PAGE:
story by Claire Miller
American philosopher John Dewey, who founded The New School for Social Research and advocated for educational reform in the early 20th century, was a proponent of learning by doing.
“Dewey argues that educative experiences are the core of human learning,” said Distinguished University Professor Deron Boyles. “For an experience to be ‘educative’ means that it opens and supports continued inquiry; it promotes thinking, doing and reflecting to solve social problems.”
Boyles focuses his research on school commercialism, epistemology, ethics and American philosophy – particularly Dewey’s and Joseph Kinmont Hart’s philosophies. His latest book, John Dewey’s Imaginative Vision of Teaching, delves into key themes in Dewey’s work and how those can be applied to both educational policy and teaching practices.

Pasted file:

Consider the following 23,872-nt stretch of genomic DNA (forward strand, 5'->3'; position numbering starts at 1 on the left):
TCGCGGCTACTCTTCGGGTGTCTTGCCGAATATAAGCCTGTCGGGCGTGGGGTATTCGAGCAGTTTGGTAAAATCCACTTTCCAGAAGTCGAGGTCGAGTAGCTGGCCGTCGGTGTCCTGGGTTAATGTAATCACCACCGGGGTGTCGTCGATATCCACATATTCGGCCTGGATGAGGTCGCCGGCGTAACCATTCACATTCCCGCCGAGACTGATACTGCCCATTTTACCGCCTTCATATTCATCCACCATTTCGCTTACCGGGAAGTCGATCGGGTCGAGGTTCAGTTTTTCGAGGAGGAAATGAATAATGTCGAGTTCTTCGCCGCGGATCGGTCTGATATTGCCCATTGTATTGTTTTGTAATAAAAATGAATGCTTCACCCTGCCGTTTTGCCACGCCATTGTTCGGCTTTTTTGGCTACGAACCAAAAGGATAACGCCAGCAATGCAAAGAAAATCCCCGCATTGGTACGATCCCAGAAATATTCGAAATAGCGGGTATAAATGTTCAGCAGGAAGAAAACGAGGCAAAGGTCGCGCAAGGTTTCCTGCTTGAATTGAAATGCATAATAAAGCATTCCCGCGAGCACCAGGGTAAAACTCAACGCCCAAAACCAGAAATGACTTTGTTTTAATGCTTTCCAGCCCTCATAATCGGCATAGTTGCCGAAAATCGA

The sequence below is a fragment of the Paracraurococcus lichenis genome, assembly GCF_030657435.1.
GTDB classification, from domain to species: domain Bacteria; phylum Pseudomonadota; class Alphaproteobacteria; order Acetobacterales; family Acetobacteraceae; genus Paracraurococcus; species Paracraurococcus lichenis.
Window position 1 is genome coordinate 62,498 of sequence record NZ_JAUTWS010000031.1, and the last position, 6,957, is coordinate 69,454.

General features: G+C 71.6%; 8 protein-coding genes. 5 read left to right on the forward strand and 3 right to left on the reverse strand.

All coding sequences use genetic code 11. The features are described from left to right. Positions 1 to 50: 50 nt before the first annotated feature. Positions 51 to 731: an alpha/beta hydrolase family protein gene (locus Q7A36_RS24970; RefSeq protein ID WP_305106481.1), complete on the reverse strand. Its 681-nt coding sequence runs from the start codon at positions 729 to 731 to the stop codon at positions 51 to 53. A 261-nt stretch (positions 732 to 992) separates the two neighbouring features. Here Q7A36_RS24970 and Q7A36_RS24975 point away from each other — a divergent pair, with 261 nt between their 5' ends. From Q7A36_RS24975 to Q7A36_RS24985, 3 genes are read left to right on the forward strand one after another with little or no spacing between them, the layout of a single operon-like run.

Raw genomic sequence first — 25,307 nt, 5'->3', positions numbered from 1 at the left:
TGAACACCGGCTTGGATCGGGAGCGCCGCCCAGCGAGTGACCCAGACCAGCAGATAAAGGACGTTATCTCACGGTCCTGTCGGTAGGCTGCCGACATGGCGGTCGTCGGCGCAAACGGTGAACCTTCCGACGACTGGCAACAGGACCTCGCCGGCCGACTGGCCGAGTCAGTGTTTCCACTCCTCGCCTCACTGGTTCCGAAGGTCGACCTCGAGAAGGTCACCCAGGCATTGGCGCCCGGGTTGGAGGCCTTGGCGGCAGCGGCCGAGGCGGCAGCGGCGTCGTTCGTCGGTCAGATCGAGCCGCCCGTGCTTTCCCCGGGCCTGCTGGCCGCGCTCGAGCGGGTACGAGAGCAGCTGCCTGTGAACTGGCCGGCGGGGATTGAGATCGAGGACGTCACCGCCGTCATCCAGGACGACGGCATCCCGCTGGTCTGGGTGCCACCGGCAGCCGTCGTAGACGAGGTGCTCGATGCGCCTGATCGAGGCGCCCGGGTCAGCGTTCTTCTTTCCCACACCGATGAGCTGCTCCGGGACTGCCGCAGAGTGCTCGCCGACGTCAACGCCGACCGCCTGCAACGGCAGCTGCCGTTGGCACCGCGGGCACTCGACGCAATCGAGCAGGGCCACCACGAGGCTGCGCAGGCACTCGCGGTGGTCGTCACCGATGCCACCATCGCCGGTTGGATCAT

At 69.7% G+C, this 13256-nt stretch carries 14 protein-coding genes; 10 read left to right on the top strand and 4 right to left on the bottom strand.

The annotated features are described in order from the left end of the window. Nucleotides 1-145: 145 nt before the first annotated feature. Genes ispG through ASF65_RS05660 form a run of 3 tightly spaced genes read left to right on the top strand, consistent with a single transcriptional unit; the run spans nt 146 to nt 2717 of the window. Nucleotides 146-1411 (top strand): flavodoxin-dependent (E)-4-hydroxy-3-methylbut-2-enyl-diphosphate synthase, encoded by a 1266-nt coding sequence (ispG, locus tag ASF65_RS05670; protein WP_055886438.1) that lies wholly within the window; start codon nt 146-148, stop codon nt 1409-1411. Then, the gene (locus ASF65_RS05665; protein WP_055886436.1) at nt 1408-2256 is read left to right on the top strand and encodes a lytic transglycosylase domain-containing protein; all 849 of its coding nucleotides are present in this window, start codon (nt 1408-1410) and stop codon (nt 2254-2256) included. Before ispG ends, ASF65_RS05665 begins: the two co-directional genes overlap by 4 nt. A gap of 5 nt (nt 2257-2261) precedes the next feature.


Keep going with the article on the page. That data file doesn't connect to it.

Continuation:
For example, Boyles notes that schools and districts tend to focus on educators’ teaching methods and rubrics for measuring academic success, and less on how teachers can provide the kind of engaging learning environments that Dewey would recommend for students.
“We seem to be so focused on methods and techniques for adults that we forget that humans —children — are innately inquisitive,” he said. “You don’t have to prod, poke or stimulate kids to learn. You have to get out of their way and provide safe, open, enriching environments for their natural growth.”
To learn more about his book, visit https://myersedpress.presswarehouse.com/browse/book/9781975502928/John-Dewey-s-Imaginative-Vision-of-Teaching.